Logic has been dominant in the West since the foundation of the Church. Although logic was formalised in ancient Greece, it was adopted by the Church to defend its dogma, or the assertion that it alone possessed the truth. This created the division between orthodox and unorthodox thinking. Anyone who disagreed with the dogma of the Church was branded a heretic and persecuted.

The Church then set up the universities, first in Bologna, then in Paris and then in Oxford. With the advent of the Renaissance, the new science was spread through the universities. Even though the outlook was now secular, the same dogmatic assertion of a single truth remained. Everything changed except the dominance of logic.

It is owing to this that logic informs all aspects of society and not just the education system. This can be seen most clearly in politics, which is governed by the adversarial system of finding fault with an opponent’s argument. Logic also informs science, philosophy, history, law, economics and even the arts. This is why much of our thinking is directed at finding fault with the opinions of others.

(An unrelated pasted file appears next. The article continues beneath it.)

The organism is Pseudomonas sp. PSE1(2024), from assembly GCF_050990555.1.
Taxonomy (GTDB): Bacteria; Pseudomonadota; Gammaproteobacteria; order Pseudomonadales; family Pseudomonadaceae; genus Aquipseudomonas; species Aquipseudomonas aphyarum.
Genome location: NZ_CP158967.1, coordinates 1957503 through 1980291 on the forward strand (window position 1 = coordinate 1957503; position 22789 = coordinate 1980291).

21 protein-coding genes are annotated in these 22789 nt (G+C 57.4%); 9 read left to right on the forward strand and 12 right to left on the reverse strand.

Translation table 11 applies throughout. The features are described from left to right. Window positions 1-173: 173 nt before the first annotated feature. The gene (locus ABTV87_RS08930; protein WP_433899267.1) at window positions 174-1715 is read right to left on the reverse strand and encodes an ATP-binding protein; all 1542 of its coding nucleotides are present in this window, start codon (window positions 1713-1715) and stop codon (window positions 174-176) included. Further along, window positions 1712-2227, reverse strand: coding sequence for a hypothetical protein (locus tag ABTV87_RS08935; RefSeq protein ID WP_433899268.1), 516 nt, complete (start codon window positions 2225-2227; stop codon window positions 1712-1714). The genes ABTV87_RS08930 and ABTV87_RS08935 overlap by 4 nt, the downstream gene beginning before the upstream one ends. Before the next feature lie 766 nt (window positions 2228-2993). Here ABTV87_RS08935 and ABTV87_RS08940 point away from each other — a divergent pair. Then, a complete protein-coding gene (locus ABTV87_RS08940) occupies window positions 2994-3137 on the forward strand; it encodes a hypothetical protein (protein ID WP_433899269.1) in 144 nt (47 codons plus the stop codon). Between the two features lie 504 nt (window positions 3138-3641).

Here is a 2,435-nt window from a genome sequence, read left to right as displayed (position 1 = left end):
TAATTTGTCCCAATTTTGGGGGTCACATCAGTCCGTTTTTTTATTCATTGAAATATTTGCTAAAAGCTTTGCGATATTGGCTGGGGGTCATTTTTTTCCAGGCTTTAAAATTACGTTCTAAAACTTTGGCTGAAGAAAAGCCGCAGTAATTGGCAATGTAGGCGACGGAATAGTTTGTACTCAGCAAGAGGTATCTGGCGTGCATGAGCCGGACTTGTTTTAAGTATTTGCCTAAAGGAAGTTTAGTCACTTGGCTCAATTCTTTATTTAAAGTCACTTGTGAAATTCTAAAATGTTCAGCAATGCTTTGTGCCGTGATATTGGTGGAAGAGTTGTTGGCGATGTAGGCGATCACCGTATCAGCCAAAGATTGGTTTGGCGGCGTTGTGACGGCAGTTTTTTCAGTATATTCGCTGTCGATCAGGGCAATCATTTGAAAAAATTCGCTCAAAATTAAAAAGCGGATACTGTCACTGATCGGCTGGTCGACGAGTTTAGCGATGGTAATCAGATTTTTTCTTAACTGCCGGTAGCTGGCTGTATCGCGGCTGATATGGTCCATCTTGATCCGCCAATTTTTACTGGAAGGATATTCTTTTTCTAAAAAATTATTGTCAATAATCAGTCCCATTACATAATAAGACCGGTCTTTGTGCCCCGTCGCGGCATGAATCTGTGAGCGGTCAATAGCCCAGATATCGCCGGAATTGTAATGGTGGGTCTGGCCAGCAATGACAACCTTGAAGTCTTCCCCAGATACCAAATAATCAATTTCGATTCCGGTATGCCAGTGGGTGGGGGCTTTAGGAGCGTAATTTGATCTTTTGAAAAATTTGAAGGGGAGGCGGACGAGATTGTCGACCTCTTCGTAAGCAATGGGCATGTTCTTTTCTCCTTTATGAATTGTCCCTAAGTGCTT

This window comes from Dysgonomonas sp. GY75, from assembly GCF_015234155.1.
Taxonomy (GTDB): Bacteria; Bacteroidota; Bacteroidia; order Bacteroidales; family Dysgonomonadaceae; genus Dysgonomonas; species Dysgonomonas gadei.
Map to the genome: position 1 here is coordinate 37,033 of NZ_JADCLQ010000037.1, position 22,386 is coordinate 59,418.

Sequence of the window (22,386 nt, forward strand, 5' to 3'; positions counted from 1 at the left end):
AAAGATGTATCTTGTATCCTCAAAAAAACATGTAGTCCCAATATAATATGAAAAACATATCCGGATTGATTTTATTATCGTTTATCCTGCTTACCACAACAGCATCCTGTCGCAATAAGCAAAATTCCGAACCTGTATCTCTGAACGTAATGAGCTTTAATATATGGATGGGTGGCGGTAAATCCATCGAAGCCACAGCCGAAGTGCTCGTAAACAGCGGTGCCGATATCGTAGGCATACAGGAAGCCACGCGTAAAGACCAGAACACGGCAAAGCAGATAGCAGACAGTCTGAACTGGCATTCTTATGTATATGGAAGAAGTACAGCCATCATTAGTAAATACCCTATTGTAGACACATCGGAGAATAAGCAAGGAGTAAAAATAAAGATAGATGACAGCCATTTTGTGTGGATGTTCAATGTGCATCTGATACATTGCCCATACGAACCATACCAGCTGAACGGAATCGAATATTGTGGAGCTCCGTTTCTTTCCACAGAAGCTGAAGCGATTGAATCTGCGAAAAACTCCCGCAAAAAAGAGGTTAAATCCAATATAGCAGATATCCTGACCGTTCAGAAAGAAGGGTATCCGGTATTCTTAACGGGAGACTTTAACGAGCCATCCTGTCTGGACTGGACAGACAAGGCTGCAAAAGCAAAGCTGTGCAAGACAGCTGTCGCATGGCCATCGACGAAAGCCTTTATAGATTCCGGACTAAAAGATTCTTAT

Outside of the education system, there are very few absolutes in life. We make most of our decisions based on a hunch or a best possible guess, and we rarely know whether the decision is the right one until after we have made it. So logic teaches us to look for the right answer, but it doesn’t teach us how to deal with uncertainty. That is why our most important decisions and judgements in life are intuitive. In spite of this there are no institutions set up to teach intuitive thinking directly.